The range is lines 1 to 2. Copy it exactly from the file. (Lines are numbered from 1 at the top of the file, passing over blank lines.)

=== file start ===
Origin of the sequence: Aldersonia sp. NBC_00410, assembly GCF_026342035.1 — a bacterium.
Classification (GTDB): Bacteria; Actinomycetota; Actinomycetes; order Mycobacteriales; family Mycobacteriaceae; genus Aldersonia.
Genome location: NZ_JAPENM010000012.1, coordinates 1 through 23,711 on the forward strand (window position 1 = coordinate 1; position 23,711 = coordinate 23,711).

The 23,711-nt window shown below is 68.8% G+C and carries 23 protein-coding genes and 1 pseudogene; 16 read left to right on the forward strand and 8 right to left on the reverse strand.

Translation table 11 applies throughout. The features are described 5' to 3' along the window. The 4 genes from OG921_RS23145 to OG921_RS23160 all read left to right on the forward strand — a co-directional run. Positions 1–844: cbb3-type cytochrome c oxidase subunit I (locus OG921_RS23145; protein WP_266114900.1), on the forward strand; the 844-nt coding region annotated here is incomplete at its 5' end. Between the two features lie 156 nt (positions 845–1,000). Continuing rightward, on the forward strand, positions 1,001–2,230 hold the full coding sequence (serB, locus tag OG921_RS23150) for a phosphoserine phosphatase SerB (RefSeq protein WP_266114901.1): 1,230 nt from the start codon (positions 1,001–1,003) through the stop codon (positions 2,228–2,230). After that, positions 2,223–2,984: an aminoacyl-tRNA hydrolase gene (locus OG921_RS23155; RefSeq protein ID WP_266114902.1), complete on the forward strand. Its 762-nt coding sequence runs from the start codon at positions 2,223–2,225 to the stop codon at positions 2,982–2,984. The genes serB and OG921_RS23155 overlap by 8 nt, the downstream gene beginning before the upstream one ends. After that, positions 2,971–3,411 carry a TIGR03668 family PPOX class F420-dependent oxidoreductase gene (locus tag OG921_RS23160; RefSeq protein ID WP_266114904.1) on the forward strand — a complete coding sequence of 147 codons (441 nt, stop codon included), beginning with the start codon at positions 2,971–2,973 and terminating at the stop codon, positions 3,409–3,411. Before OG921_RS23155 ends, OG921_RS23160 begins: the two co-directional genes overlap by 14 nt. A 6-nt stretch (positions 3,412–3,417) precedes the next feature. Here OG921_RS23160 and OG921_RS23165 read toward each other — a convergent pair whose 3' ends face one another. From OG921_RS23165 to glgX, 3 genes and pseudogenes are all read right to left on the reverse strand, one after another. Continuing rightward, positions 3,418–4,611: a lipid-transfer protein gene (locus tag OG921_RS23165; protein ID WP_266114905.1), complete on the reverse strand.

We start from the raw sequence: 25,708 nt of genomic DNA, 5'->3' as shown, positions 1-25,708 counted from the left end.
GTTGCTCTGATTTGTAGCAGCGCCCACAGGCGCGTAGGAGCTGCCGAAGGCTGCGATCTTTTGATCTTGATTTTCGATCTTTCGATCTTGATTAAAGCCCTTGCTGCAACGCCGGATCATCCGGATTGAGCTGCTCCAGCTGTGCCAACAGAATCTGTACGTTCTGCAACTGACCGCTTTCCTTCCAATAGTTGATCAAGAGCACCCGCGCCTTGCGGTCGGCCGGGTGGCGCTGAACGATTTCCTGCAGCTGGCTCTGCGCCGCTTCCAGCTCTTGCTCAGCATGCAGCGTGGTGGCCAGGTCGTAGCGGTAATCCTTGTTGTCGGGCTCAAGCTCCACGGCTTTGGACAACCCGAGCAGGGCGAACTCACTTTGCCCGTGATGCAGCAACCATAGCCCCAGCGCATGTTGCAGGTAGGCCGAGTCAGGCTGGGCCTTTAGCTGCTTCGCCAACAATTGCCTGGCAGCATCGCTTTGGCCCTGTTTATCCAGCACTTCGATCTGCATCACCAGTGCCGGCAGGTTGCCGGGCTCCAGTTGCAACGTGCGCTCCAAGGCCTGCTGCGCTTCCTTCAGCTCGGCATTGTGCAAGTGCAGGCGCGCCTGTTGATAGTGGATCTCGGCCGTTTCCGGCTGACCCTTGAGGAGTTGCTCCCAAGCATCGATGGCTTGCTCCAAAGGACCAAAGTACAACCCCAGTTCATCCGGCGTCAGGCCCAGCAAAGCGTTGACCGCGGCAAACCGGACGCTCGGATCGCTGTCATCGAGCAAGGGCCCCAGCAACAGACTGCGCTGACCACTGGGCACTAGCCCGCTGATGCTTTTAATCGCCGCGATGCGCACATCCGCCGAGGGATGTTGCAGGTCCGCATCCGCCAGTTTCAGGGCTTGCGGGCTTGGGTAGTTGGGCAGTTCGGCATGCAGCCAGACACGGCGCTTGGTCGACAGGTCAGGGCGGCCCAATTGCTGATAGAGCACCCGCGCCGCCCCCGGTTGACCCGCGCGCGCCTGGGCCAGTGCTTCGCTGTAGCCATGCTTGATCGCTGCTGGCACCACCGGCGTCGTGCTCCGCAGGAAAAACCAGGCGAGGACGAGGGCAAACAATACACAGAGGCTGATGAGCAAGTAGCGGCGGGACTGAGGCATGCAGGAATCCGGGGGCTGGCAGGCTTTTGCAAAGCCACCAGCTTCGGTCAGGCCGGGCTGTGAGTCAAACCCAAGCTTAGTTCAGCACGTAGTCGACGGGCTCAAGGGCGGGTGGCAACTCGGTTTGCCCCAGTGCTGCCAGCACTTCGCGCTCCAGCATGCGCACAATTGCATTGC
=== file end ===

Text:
Origin of the sequence: Aldersonia sp. NBC_00410, assembly GCF_026342035.1 — a bacterium.
Classification (GTDB): Bacteria; Actinomycetota; Actinomycetes; order Mycobacteriales; family Mycobacteriaceae; genus Aldersonia.